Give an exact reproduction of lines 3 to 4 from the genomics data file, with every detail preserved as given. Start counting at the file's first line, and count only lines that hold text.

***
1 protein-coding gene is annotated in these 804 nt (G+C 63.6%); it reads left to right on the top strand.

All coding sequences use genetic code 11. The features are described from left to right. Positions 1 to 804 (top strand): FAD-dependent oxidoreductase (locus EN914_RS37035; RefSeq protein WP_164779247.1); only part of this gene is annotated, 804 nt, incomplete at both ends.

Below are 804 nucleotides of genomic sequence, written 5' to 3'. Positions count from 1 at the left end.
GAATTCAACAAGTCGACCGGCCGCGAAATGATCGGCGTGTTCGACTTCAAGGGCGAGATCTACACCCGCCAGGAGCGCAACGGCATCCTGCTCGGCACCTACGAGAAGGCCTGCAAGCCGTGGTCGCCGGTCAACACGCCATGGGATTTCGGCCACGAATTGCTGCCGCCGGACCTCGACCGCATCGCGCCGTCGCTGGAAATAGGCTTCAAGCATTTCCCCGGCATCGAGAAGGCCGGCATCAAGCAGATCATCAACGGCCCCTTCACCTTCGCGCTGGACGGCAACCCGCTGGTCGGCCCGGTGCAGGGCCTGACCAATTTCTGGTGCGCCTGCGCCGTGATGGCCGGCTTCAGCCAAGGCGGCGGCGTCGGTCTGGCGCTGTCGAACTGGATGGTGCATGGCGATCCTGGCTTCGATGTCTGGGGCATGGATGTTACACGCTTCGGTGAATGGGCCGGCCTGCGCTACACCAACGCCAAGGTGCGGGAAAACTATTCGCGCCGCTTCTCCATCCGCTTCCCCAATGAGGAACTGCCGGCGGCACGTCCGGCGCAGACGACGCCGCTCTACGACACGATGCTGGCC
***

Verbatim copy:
Below are 804 nucleotides of genomic sequence, written 5' to 3'. Positions count from 1 at the left end.
GAATTCAACAAGTCGACCGGCCGCGAAATGATCGGCGTGTTCGACTTCAAGGGCGAGATCTACACCCGCCAGGAGCGCAACGGCATCCTGCTCGGCACCTACGAGAAGGCCTGCAAGCCGTGGTCGCCGGTCAACACGCCATGGGATTTCGGCCACGAATTGCTGCCGCCGGACCTCGACCGCATCGCGCCGTCGCTGGAAATAGGCTTCAAGCATTTCCCCGGCATCGAGAAGGCCGGCATCAAGCAGATCATCAACGGCCCCTTCACCTTCGCGCTGGACGGCAACCCGCTGGTCGGCCCGGTGCAGGGCCTGACCAATTTCTGGTGCGCCTGCGCCGTGATGGCCGGCTTCAGCCAAGGCGGCGGCGTCGGTCTGGCGCTGTCGAACTGGATGGTGCATGGCGATCCTGGCTTCGATGTCTGGGGCATGGATGTTACACGCTTCGGTGAATGGGCCGGCCTGCGCTACACCAACGCCAAGGTGCGGGAAAACTATTCGCGCCGCTTCTCCATCCGCTTCCCCAATGAGGAACTGCCGGCGGCACGTCCGGCGCAGACGACGCCGCTCTACGACACGATGCTGGCC